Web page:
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Clemson wallops Virginia; Can Tony Bennett fix this or is the season unsalvageable?

By Jerry Ratcliffe

Photo: UVA Athletics

Okay, now you can reach for the panic button.

After Virginia imploded in the second half, once going 11 minutes without a basket, and scoring only two field goals the final 17 minutes, 34 seconds in a lopsided 67-50 loss to visiting Clemson on Wednesday night, Cavalier fans have lots of reasons to worry.

The Tigers snapped an 11-game losing streak to UVA, including the last eight in Charlottesville, as they scored 24 points off 14 Cavalier turnovers and dominated the paint, outscoring Tony Bennett’s struggling team, 22-12, in the lane. Virginia had not lost by 17 or more points at home since 2011 when Boston College won, 63-44.

“We’ve got a lot of work to do, that’s real,” Bennett said after watching UVA slip to 7-5 on the season, the worst start by a Cavalier team since Dave Leitao’s last team in 2008-09 (Virginia finished 10-18 that season). “That’s a very solid (Clemson) team we played and we’ll keep working to improve. I just kept telling the guys to keep battling, keep battling, keep trying to be as tough as you can.”

While those fans who festoon themselves in orange and blue may be tempted to throw in the towel, Bennett is not giving up the ship.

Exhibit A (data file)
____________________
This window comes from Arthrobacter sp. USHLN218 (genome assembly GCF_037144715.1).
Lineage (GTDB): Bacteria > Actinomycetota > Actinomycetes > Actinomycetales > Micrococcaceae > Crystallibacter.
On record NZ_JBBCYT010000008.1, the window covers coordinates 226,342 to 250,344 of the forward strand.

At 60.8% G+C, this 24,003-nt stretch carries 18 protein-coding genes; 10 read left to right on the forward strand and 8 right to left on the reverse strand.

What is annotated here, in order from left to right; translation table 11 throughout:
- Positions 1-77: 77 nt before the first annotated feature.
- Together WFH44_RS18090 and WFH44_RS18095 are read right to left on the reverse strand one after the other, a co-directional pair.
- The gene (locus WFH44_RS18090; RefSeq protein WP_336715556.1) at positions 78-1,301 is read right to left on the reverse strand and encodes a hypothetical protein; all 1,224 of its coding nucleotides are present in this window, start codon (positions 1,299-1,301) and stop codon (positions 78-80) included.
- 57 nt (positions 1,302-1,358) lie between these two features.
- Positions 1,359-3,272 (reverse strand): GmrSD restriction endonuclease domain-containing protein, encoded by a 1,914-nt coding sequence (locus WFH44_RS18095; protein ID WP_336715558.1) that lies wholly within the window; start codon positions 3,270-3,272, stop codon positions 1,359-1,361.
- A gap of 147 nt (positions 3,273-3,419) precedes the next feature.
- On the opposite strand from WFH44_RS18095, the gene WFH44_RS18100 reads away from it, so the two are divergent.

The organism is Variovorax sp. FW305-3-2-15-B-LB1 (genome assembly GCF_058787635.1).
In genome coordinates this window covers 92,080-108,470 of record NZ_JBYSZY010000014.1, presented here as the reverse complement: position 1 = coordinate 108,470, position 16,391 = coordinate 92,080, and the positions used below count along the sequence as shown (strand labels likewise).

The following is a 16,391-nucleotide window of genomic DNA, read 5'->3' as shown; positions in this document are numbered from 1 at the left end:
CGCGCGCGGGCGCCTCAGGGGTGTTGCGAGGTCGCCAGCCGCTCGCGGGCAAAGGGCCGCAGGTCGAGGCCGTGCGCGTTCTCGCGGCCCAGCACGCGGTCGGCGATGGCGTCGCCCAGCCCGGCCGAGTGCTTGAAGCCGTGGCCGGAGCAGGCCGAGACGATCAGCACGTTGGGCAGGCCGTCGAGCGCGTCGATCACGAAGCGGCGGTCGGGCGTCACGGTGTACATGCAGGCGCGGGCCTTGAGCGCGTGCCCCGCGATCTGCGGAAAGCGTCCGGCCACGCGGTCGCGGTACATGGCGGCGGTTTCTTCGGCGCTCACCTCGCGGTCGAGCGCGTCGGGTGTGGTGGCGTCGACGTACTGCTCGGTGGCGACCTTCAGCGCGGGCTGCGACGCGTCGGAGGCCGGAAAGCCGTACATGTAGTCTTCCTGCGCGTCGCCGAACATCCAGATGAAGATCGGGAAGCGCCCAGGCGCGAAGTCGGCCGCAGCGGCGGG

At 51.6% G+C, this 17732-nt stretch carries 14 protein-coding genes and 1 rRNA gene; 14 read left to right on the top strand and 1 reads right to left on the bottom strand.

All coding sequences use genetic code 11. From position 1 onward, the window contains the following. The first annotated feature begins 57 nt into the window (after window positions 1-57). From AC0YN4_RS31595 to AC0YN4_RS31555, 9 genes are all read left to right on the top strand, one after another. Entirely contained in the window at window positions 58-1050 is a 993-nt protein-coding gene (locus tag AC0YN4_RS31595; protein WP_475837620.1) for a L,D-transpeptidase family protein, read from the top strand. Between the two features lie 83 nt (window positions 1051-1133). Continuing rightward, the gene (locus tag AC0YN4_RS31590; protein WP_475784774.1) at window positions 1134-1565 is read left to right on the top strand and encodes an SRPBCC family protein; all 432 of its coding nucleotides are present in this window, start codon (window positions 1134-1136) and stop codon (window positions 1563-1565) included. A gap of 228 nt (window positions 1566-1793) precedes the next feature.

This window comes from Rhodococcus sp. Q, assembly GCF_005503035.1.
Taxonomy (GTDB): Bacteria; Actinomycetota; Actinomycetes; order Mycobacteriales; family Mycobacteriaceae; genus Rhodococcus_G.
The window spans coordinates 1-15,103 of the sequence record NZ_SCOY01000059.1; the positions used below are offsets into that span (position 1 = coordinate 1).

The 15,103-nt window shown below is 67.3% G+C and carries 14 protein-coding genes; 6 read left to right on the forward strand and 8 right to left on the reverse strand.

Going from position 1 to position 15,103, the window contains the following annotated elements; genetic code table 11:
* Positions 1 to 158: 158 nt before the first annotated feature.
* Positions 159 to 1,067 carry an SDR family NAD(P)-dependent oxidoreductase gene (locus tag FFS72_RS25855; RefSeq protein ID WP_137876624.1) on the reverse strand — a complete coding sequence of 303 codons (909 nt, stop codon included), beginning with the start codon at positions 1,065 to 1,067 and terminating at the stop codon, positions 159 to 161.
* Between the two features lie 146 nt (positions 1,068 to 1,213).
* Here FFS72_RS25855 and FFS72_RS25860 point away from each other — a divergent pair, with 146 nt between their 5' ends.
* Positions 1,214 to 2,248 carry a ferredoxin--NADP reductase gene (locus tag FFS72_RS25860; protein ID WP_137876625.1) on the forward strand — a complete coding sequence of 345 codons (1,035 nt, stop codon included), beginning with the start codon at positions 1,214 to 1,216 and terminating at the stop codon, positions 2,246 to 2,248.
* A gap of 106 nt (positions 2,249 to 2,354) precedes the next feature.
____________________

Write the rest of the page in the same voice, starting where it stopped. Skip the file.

“You keep battling. Who knows?” Bennett responded when quizzed on whether he has the pieces to turn this team around going into the new year. “I’d be lying if I said, ‘Oh, absolutely’ [the pieces are there]. But you just keep working.

“Maybe someone’s going to emerge as guys get more experienced, but never ever have I said, ‘We’re going to find out in this room.’ Do we have the group of guys we can go through adversity and then keep trying to grow from it, and just keep showing up and keep knocking? That’s all you can do in these spots.

“But can we get this turned around? Absolutely. You pursue that and no matter what you just keep getting better. I can’t say, ‘We got this,’ and I can’t say, ‘No way.’”

Everyone knew heading into this season that points were going to be hard to come by. With Sam Hauser, Jay Huff, Thomas Woldetensae and Trey Murphy exiting, it left the Cavaliers nearly bankrupt on offense. Three of those guys are playing in either the NBA or G-League, and the unexpected rise of Murphy from nearly unknown to the 17th pick in the first round particularly surprised the UVA coaching staff, who thought he would return for another year.

No wonder Virginia scrambled to the transfer portal in order to find some scoring help. Armaan Franklin, who was a solid 3-point shooter and the most-improved player in the Big Ten, jumped off the sheet and the Cavaliers lured him to the ACC. Jayden Gardner, an accomplished big man from East Carolina, was another.

Both have been somewhat inconsistent of late, which has been the norm for this team. One night, Gardner will be on and Franklin may not be.